But I’m going to get going on that tome tomorrow.  For now, I have some happy news to share.  London’s Sunday Times, one of the two or three major players in the world of British literary journalism, has had the kindness and the good taste to name my  Newton and the Counterfeiter in its books of the year round up for 2009, one of nine books in their history category so honored. (Or, as I should write to acknowledge the source, so honoured.)

Here’s what their judge/reviewer had to say in support of his choice:

A delightful piece of narrative history, exploring the surprising second career of Isaac Newton as warden and master of the Royal Mint, his efforts to secure the country’s coinage and his attempts in particular to end the career of master forger William Chaloner. Levenson has a wonderfully light touch, and is able to bring the same enthusiasm and vigour to his discussion of Newton’s work as to his engrossing description of the pursuit of the dastardly Chaloner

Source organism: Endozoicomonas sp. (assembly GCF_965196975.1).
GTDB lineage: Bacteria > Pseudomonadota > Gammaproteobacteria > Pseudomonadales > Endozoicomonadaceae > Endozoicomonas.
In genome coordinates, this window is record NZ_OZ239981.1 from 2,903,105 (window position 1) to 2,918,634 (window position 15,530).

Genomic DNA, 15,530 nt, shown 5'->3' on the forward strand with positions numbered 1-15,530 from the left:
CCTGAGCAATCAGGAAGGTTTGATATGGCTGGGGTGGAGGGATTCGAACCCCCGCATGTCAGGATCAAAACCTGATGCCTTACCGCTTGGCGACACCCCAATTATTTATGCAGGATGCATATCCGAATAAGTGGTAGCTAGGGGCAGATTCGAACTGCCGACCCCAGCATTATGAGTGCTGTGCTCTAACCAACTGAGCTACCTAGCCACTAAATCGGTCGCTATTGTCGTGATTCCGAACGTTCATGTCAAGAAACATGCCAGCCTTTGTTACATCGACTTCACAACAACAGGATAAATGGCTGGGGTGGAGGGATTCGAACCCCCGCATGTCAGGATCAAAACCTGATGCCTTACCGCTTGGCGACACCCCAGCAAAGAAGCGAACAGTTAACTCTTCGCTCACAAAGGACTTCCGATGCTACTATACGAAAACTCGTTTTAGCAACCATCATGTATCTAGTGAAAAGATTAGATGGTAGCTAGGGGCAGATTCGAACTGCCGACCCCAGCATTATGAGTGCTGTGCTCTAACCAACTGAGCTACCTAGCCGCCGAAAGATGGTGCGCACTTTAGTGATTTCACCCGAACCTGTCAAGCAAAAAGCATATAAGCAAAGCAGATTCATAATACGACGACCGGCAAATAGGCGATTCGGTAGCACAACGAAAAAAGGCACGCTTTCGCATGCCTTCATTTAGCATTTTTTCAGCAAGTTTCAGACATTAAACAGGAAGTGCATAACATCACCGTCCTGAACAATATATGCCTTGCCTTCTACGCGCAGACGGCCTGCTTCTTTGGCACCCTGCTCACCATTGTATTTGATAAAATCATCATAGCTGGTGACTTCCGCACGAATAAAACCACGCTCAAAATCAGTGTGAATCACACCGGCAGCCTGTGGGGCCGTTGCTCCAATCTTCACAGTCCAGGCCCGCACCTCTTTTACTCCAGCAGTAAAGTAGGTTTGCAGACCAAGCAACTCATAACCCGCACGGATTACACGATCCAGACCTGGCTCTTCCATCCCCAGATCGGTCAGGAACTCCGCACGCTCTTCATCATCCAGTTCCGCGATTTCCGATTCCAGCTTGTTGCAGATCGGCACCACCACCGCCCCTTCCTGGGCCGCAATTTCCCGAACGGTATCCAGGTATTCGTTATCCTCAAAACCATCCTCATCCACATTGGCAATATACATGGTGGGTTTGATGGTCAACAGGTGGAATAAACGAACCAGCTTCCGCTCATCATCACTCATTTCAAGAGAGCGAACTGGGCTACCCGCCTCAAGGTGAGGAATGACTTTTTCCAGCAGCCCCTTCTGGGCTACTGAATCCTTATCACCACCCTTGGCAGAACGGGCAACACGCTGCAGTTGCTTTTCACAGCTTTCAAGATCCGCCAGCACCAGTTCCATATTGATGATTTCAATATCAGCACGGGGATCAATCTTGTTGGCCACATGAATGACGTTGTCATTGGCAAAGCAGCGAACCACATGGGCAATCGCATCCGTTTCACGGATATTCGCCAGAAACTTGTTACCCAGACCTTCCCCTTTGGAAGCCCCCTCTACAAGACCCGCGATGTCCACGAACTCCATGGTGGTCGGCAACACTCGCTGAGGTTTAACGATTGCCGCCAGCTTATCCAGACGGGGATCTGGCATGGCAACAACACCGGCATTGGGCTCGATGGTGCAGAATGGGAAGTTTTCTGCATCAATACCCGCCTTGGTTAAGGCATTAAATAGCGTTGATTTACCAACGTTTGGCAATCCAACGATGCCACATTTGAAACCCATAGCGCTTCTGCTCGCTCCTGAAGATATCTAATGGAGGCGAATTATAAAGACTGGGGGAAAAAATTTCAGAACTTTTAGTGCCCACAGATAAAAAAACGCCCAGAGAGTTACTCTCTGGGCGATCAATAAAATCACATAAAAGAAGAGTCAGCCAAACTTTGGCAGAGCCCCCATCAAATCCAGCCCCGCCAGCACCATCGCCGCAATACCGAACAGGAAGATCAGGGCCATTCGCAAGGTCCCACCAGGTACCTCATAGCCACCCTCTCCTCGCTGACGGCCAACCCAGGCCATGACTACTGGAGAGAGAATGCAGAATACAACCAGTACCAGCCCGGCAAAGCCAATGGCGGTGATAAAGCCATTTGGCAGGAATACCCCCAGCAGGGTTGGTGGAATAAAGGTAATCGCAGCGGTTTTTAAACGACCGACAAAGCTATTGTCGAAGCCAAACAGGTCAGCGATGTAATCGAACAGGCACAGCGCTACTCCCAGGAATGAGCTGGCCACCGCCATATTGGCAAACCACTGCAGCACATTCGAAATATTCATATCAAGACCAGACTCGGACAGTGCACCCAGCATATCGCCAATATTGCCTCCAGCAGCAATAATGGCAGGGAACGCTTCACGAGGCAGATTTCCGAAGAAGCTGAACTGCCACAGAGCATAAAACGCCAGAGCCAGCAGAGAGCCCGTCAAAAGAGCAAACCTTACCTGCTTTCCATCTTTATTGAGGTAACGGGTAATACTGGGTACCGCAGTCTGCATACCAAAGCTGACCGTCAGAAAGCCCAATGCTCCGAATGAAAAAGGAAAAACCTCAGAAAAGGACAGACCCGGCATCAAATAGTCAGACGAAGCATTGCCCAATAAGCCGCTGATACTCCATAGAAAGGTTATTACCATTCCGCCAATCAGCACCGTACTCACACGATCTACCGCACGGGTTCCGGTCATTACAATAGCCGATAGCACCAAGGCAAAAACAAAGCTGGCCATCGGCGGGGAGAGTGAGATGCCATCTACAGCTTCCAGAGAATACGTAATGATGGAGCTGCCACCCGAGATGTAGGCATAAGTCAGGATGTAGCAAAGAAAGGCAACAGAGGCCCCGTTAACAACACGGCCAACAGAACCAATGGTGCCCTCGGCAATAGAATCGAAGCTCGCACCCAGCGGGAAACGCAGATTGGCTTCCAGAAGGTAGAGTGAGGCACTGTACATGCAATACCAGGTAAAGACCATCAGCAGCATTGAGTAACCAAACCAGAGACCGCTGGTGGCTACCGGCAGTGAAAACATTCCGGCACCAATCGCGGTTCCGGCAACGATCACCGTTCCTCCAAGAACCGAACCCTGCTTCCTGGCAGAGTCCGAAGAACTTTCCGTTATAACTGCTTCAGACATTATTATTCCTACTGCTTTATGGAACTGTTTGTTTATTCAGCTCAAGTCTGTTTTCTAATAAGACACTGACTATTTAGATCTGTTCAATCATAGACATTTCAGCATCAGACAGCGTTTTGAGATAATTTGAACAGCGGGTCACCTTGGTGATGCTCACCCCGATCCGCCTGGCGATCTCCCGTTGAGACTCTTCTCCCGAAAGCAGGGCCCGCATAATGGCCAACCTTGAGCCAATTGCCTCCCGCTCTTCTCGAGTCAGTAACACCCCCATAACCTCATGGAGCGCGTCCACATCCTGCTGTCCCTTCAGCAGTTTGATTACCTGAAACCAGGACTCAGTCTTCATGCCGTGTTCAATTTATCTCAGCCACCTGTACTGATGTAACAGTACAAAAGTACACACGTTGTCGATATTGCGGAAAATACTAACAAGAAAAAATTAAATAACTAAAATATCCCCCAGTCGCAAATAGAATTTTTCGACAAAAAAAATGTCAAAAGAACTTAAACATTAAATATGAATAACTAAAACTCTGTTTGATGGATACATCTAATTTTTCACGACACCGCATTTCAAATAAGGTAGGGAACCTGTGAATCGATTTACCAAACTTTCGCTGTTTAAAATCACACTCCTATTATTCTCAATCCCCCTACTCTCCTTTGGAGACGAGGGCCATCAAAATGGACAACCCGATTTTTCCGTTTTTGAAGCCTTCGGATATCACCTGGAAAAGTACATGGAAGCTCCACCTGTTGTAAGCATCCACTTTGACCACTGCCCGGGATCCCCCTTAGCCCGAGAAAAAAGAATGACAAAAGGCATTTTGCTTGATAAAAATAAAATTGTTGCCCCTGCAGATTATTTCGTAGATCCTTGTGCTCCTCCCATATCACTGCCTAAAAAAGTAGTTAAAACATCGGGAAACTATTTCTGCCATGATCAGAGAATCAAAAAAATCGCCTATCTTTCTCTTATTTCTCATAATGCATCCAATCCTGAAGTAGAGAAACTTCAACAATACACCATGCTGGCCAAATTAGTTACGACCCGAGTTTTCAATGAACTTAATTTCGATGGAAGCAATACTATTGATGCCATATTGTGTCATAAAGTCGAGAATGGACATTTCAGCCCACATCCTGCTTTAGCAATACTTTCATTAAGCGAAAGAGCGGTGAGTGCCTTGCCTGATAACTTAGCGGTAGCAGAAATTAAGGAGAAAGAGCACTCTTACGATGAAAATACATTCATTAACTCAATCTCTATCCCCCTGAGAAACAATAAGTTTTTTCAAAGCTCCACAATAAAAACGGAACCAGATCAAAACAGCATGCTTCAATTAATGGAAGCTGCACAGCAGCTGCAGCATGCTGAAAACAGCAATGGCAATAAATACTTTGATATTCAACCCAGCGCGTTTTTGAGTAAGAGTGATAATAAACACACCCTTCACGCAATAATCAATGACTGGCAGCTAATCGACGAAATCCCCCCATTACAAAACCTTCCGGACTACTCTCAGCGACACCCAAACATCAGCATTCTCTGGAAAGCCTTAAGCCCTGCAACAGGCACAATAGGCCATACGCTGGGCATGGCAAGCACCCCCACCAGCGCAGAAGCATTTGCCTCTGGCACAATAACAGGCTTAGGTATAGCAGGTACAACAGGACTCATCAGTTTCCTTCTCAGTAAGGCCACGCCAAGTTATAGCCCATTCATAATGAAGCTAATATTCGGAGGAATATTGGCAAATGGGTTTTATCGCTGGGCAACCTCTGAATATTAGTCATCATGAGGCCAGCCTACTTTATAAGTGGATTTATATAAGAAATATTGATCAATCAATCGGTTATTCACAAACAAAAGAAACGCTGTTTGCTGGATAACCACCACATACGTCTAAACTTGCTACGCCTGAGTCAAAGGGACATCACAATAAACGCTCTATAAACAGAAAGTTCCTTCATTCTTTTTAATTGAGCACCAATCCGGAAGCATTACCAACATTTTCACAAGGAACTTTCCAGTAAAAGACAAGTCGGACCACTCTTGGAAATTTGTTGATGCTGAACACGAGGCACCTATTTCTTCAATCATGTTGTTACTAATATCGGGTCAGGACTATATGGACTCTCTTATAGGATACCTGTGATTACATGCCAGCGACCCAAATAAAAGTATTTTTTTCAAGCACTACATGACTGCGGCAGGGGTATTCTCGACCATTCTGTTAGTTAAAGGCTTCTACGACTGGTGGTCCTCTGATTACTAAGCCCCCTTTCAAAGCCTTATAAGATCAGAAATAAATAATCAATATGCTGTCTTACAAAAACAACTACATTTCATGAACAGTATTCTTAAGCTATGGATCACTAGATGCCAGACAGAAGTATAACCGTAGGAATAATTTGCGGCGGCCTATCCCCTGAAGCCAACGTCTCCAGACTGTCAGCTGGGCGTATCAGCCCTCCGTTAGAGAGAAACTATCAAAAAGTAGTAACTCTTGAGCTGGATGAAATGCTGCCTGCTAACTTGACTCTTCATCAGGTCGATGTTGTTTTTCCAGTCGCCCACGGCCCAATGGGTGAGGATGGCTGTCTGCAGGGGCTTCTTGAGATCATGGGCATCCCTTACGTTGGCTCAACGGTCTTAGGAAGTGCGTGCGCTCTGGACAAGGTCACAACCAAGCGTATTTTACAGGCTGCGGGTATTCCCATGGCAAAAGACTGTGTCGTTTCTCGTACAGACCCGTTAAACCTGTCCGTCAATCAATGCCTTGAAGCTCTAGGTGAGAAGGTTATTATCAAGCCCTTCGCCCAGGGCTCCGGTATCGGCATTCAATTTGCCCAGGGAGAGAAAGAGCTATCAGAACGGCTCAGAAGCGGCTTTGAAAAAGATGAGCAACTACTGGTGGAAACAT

I couldn’t agree more. 😉

(And if such seals of approval move you…the book can be found at Amazon,PowellsBarnes and Noble,Indiebound and  across the pond at Amazon.co.uk,WaterstonesBlackwellsBorders,John Smith & Son.)

Image:  Pieter Huys, “A surgeon extracting the stone of folly” before 1577.

The Bees of Brookline…Real Estate Schadenfreude Post

June 30, 2009

This is just a little gift to y’all, or at least any of you enmeshed in house-renovation hell.

My wife and I just completed the purchase of a house in the Boston-area city town of Brookline, noted for its truly first class public schools — a relevant fact for parents of an elementary school kid nudging up to the not-wonderful middle school in our current town.